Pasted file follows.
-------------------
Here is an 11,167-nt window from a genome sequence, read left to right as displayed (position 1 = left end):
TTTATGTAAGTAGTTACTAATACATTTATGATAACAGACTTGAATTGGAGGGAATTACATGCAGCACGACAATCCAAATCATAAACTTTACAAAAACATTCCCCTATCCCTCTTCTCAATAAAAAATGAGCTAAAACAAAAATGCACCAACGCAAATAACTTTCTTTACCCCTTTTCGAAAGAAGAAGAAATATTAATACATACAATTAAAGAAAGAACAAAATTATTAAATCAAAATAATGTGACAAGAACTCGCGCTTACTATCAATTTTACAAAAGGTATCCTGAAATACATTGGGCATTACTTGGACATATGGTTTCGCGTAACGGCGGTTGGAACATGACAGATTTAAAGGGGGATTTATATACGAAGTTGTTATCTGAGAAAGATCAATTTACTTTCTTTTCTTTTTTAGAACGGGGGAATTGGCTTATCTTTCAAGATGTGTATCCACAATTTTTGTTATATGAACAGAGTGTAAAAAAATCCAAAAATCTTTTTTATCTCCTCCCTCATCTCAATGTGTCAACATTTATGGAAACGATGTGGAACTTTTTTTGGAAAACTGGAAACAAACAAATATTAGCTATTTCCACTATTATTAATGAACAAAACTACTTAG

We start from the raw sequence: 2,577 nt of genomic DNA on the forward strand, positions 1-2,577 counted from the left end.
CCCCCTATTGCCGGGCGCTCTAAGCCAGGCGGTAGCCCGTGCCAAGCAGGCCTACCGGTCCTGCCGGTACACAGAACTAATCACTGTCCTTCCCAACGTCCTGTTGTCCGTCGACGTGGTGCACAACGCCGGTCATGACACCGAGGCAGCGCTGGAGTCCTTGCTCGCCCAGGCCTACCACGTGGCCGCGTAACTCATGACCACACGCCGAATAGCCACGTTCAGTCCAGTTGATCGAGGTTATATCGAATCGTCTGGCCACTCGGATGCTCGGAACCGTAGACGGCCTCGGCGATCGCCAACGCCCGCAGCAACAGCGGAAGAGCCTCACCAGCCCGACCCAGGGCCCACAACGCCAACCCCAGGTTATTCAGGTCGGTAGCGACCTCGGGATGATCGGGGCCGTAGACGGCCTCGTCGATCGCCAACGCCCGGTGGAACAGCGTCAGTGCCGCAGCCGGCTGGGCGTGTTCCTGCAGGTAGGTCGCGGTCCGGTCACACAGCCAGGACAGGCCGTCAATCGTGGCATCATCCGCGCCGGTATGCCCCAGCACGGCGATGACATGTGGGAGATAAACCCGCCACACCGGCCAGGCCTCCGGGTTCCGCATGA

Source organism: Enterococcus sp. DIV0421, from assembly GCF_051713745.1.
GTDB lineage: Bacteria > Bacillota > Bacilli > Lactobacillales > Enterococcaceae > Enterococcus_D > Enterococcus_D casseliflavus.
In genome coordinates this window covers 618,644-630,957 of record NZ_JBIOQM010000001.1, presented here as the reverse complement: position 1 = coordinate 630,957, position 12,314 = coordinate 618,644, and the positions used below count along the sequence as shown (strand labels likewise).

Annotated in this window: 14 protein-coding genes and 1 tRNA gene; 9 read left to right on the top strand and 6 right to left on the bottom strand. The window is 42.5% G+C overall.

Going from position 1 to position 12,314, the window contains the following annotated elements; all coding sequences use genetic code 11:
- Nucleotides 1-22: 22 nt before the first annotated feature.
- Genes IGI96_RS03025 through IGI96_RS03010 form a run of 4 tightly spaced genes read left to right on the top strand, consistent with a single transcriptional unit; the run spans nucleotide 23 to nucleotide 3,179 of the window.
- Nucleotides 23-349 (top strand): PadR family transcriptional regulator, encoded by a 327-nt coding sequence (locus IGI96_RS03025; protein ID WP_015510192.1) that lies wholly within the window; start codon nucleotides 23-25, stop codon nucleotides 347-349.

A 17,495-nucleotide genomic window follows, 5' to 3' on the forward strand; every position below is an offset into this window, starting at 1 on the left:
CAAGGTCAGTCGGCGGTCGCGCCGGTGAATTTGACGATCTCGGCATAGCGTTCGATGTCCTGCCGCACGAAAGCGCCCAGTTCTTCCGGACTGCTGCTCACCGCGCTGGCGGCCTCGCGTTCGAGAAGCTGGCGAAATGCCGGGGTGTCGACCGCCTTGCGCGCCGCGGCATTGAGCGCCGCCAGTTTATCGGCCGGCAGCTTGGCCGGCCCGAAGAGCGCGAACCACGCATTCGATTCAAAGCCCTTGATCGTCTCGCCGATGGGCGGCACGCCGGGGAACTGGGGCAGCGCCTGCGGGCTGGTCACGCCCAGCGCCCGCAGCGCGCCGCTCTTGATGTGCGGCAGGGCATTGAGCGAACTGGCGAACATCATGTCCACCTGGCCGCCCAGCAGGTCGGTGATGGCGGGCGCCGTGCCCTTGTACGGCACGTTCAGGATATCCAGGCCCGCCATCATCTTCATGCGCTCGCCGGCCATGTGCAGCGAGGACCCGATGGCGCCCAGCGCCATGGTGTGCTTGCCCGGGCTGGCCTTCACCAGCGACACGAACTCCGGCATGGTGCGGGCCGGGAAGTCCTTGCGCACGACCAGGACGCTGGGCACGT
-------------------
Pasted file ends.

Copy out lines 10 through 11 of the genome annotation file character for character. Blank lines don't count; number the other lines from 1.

- Nucleotides 1-22: 22 nt before the first annotated feature.
- Genes IGI96_RS03025 through IGI96_RS03010 form a run of 4 tightly spaced genes read left to right on the top strand, consistent with a single transcriptional unit; the run spans nucleotide 23 to nucleotide 3,179 of the window.